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Digital readers often have the option of downloading all the installments in a single “book” that they can read without interruption. That’s also a plus for readers who fear they may miss some chapters. The Star Tribune will offer such an option for “Giving Up the Ghost.”
Serials are becoming more popular with virtual publishing houses such as Web Fiction Guide, Novelr, Eat Your Cereal, Denver Cereal and others, publishing authors who may not even need an agent to make their pitch.
Amazon’s Kindle Serials features writers who post a new installment every two weeks. Currently, its most popular serial is “Gooseberry Bluff Community College of Magic: The Thirteenth Rib” by David J. Schwartz, a St. Paul author.
It’s Schwartz’s first foray into the serial form after a more conventional book was published in 2008. “I think I was worried about it more than I ended up needing to be,” he said. “It’s intense, sort of, but it’s really fun, actually.”
The biggest difference? “Because this is coming out as I write it, there’s no going back to change things,” he said. Amazon also encourages authors to interact with readers in online forums, with the idea that readers’ preferences for a particular character or plot line might figure into the developing story line. So far, he said, “that hasn’t really come up.”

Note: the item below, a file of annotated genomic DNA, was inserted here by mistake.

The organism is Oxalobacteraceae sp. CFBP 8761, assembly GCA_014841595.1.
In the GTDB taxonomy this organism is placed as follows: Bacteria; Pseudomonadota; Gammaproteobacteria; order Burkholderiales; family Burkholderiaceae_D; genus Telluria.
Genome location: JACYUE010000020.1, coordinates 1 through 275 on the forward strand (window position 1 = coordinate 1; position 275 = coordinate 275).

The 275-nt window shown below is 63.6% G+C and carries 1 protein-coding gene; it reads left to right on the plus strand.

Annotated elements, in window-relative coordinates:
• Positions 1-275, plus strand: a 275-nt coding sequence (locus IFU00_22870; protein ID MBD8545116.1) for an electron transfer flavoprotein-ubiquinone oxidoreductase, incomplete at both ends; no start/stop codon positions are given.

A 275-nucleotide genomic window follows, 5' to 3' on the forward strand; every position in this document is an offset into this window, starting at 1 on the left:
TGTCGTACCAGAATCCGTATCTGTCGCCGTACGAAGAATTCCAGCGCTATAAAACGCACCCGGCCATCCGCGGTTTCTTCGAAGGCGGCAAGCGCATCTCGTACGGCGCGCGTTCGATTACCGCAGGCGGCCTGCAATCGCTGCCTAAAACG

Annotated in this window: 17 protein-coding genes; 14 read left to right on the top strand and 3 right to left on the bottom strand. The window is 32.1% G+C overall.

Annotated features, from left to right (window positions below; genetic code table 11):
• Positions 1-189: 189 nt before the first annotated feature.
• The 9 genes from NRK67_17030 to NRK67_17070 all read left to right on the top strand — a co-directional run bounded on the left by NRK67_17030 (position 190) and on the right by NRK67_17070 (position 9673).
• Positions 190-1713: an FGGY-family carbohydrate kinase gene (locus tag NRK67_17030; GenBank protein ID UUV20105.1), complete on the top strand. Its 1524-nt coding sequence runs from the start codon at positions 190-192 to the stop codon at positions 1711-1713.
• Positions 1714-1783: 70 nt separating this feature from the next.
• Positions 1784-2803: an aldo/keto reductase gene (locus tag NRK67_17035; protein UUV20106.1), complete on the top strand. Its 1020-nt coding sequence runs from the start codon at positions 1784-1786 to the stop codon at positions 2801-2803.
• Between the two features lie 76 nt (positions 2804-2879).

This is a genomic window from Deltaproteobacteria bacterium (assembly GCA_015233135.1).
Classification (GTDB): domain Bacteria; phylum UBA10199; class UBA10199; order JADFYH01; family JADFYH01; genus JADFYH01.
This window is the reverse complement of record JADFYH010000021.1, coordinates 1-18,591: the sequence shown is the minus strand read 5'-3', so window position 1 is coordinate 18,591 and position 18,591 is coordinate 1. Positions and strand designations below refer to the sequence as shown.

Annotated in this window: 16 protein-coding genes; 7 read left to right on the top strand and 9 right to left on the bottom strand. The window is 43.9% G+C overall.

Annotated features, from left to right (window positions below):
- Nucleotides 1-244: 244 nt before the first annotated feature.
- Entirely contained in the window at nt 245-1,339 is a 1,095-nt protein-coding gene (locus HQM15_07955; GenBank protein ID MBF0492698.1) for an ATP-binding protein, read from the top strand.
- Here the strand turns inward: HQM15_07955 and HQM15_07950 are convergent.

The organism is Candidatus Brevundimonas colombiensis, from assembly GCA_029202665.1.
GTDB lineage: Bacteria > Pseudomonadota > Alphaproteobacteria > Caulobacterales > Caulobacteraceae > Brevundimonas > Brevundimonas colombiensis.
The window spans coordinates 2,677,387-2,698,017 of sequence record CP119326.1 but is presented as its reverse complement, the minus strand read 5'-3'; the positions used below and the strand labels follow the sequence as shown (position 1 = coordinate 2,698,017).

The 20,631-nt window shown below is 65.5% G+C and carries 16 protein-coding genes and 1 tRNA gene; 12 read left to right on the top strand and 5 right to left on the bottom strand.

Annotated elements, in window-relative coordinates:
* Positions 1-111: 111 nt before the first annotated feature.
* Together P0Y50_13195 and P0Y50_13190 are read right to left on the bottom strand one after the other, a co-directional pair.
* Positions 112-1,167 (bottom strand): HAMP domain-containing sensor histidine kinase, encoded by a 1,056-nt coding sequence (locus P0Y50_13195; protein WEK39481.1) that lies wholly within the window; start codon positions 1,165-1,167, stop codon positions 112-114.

Financially, he said, the serial seems comparable to conventional publishing, with a mass market paperback to be published after the last installment runs. He plans to write another and is confident that a patient audience is out there.
“With how serialized TV has become in recent years, and comic books that come out every month, there’s definitely a readership for whom this isn’t a big stretch.”
Kim Ode • 612-673-7185
Poll: Which of Rick Nelson’s must-try foods at the State Fair do you most want to try?